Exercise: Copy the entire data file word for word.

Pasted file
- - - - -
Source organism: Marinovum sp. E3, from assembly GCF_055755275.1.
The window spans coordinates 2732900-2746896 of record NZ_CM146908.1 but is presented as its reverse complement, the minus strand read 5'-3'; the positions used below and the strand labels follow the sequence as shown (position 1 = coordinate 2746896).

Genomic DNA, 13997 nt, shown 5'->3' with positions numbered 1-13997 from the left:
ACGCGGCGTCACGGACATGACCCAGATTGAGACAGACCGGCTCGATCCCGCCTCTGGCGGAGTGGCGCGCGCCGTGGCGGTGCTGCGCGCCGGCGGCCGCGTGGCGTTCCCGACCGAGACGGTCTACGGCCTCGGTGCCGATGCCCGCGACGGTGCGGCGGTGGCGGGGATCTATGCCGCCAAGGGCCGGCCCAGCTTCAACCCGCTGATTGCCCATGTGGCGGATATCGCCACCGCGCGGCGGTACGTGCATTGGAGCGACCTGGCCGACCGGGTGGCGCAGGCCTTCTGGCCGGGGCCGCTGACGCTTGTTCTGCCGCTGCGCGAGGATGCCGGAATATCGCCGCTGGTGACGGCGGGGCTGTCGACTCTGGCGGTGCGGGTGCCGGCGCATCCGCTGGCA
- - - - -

Source organism: Marinovum sp. E3, from assembly GCF_055755275.1.
The window spans coordinates 2732900-2746896 of record NZ_CM146908.1 but is presented as its reverse complement, the minus strand read 5'-3'; the positions used below and the strand labels follow the sequence as shown (position 1 = coordinate 2746896).

Genomic DNA, 13997 nt, shown 5'->3' with positions numbered 1-13997 from the left:
ACGCGGCGTCACGGACATGACCCAGATTGAGACAGACCGGCTCGATCCCGCCTCTGGCGGAGTGGCGCGCGCCGTGGCGGTGCTGCGCGCCGGCGGCCGCGTGGCGTTCCCGACCGAGACGGTCTACGGCCTCGGTGCCGATGCCCGCGACGGTGCGGCGGTGGCGGGGATCTATGCCGCCAAGGGCCGGCCCAGCTTCAACCCGCTGATTGCCCATGTGGCGGATATCGCCACCGCGCGGCGGTACGTGCATTGGAGCGACCTGGCCGACCGGGTGGCGCAGGCCTTCTGGCCGGGGCCGCTGACGCTTGTTCTGCCGCTGCGCGAGGATGCCGGAATATCGCCGCTGGTGACGGCGGGGCTGTCGACTCTGGCGGTGCGGGTGCCGGCGCATCCGCTGGCA